C. DLT Trading and Settlement Systems (DLT TSS): These systems combine both trading and settlement functionalities using DLT. By integrating trading and settlement into a single system, DLT TSSs aim to streamline the entire process, reducing operational complexities and costs. This integration can lead to increased efficiency, as well as faster and more secure transaction processing.
DLT market infrastructures aim to cooperate with other market participants to test innovative solutions based on DLT in different segments of the value chain for financial services. This cooperation allows for the exploration and development of new ways to improve efficiency, security, and transparency in the financial sector.
DLT MTFs and their operators are subject to the same regulatory requirements as traditional multilateral trading facilities and their operators under Regulation (EU) No 600/2014 (MiFIR) and Directive 2014/65/EU (MiFID II), as well as other applicable Union financial services legislation. However, competent authorities may grant exemptions from specific requirements under this Regulation. This allows DLT MTFs to operate within a regulated environment while also providing some flexibility to innovate and experiment with DLT-based solutions.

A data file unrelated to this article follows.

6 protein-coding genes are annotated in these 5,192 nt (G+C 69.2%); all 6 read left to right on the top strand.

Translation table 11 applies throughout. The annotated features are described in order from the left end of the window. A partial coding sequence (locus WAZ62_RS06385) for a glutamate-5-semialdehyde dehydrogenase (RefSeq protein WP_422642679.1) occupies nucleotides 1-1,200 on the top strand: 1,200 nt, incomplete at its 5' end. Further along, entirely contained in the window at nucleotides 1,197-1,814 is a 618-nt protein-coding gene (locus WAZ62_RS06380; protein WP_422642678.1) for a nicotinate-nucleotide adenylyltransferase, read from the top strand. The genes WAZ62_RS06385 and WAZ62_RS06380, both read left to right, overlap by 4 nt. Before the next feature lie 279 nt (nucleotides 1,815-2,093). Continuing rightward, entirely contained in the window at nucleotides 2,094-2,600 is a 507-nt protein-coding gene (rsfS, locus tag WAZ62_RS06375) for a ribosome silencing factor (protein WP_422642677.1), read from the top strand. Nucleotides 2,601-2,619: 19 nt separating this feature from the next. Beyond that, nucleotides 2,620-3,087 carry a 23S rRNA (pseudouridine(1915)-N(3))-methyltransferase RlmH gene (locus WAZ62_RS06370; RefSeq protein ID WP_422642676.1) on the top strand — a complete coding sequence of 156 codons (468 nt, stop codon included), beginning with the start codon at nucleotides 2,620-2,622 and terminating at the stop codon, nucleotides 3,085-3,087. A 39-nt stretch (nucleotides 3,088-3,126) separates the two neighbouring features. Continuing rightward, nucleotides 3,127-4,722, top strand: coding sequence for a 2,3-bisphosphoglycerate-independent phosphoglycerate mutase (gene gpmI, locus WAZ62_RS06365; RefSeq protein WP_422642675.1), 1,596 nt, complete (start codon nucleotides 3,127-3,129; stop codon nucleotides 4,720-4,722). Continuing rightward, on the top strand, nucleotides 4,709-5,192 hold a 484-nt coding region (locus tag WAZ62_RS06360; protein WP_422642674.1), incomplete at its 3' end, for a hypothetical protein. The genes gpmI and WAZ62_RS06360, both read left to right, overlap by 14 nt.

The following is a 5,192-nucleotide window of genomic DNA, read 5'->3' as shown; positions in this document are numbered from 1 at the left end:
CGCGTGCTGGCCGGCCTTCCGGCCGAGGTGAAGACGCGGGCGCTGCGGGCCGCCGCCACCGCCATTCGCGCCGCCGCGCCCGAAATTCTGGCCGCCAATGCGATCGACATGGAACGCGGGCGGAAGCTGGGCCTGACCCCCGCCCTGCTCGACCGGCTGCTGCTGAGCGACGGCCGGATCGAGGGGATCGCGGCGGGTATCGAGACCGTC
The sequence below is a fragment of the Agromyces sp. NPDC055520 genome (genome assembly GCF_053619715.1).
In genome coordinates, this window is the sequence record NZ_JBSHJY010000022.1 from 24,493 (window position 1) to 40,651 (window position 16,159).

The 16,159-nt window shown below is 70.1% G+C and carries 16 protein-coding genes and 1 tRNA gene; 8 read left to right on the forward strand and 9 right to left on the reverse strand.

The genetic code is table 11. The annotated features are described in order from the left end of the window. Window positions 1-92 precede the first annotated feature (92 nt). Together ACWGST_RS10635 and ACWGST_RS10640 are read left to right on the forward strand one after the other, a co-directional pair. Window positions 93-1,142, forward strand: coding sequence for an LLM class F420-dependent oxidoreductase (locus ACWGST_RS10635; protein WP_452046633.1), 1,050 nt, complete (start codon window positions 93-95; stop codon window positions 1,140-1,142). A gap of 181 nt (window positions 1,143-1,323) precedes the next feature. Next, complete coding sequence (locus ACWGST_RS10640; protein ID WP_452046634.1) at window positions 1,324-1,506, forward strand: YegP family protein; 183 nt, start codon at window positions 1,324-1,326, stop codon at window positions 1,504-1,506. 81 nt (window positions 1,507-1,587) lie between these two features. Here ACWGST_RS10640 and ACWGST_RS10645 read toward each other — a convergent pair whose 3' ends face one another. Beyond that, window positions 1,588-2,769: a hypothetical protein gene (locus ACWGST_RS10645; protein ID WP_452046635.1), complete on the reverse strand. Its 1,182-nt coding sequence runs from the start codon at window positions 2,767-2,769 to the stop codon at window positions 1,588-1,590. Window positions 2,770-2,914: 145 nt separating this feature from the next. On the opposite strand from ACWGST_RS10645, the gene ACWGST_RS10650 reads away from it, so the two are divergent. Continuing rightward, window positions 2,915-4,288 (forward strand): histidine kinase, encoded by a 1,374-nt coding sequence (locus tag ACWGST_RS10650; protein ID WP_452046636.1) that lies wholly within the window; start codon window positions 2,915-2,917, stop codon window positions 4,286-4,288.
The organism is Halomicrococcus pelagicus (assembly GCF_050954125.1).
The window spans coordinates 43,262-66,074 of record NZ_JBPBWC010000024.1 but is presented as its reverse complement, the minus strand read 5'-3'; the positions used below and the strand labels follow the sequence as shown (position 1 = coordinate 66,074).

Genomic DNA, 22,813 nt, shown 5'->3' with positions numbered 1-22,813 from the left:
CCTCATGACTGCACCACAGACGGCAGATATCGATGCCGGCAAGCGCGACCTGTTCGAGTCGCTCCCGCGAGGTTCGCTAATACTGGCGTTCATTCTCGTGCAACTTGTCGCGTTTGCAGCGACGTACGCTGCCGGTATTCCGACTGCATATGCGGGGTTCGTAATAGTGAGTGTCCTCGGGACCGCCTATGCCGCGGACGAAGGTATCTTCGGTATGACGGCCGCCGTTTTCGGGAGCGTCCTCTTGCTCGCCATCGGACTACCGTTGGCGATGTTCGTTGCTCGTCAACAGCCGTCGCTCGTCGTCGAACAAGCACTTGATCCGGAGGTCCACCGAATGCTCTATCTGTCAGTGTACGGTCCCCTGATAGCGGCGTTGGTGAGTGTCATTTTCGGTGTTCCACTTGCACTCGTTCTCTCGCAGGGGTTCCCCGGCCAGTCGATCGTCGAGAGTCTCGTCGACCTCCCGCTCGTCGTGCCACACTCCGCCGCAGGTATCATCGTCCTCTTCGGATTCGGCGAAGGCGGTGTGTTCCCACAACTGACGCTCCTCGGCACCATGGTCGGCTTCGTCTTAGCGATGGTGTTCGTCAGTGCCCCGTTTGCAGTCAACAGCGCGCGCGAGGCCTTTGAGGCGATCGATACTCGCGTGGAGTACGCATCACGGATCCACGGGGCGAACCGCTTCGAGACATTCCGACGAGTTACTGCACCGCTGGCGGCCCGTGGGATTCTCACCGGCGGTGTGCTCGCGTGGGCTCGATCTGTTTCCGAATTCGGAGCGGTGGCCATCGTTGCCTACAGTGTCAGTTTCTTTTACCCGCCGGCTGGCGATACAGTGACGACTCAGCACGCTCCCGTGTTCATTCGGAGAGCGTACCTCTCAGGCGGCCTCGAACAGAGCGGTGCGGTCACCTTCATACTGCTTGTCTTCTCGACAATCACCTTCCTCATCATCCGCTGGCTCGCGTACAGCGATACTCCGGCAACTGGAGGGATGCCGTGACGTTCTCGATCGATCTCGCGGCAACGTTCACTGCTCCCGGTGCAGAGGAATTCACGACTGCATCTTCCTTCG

Access to the DLT Pilot Regime should be open to both existing financial institutions and new entrants. Entities not authorized under Regulation (EU) No 909/2014 - also known as the Central Securities Depositories Regulation (CSDR) - or Directive 2014/65/EU - commonly known as MiFID II (Markets in Financial Instruments Directive 2) - can apply for authorization under those regulations while simultaneously seeking specific permission under the DLT Pilot Regime. Competent authorities should not assess whether such entities fulfil the requirements for exemptions requested under the Pilot Regime. These entities can operate DLT market infrastructures according to the Pilot Regime, and their authorization will be revoked once their specific permission expires, unless they submit a complete request for authorization under the CSDR or MiFID II.
Operators of DLT market infrastructures should be liable for losses of funds, collateral, or DLT financial instruments, with liability limited to the market value of the lost asset at the time the loss occurred. They should not be liable for events beyond their control or not attributable to their operations. To maintain a sound regulatory environment and protect investors, market integrity, and financial stability, the types of financial instruments allowed on DLT market infrastructures should be limited to shares, bonds, and units in collective investment undertakings with execution-only exemption under Directive 2014/65/EU. The regulation should set value thresholds, which could be lowered in certain situations, and limit the aggregate market value of DLT financial instruments admitted to trading or recorded on a DLT market infrastructure to avoid risks to financial stability.